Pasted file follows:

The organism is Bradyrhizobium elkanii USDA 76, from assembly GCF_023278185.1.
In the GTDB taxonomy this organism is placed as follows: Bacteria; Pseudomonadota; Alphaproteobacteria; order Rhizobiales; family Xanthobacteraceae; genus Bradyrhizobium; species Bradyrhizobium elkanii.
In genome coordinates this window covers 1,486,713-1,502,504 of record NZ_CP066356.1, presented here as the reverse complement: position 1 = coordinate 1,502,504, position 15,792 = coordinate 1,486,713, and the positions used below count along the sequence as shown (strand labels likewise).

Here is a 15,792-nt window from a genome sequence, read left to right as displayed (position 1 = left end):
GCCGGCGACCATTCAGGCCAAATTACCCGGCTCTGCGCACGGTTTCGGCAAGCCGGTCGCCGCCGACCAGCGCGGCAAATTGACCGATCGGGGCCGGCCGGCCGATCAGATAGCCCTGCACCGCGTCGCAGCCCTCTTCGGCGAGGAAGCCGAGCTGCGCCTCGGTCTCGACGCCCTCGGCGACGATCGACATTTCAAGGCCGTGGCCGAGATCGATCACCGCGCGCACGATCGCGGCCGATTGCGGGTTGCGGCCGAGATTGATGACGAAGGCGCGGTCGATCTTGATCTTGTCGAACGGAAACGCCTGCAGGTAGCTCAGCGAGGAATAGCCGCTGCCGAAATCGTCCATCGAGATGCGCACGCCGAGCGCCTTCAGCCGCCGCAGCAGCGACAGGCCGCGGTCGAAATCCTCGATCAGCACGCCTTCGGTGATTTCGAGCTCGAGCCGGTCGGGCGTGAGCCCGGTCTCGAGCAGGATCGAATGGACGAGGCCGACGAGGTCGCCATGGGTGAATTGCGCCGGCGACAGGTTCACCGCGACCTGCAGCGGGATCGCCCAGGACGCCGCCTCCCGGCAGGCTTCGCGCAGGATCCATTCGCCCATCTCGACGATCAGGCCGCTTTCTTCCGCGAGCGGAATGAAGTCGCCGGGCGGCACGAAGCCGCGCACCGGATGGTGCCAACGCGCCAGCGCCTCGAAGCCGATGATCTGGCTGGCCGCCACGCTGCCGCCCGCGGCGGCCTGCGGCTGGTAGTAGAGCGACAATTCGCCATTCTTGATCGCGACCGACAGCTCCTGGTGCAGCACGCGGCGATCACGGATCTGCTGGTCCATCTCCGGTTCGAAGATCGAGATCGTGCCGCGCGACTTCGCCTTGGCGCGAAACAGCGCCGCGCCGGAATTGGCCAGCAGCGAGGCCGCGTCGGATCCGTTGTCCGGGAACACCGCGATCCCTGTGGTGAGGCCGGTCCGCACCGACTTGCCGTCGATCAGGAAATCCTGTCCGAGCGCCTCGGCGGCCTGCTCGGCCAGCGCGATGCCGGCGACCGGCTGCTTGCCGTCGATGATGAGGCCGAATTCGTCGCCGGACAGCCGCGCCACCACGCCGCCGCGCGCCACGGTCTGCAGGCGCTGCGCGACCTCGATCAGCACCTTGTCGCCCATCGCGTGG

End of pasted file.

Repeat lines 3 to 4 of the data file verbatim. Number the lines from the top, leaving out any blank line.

In genome coordinates this window covers 1,486,713-1,502,504 of record NZ_CP066356.1, presented here as the reverse complement: position 1 = coordinate 1,502,504, position 15,792 = coordinate 1,486,713, and the positions used below count along the sequence as shown (strand labels likewise).

Here is a 15,792-nt window from a genome sequence, read left to right as displayed (position 1 = left end):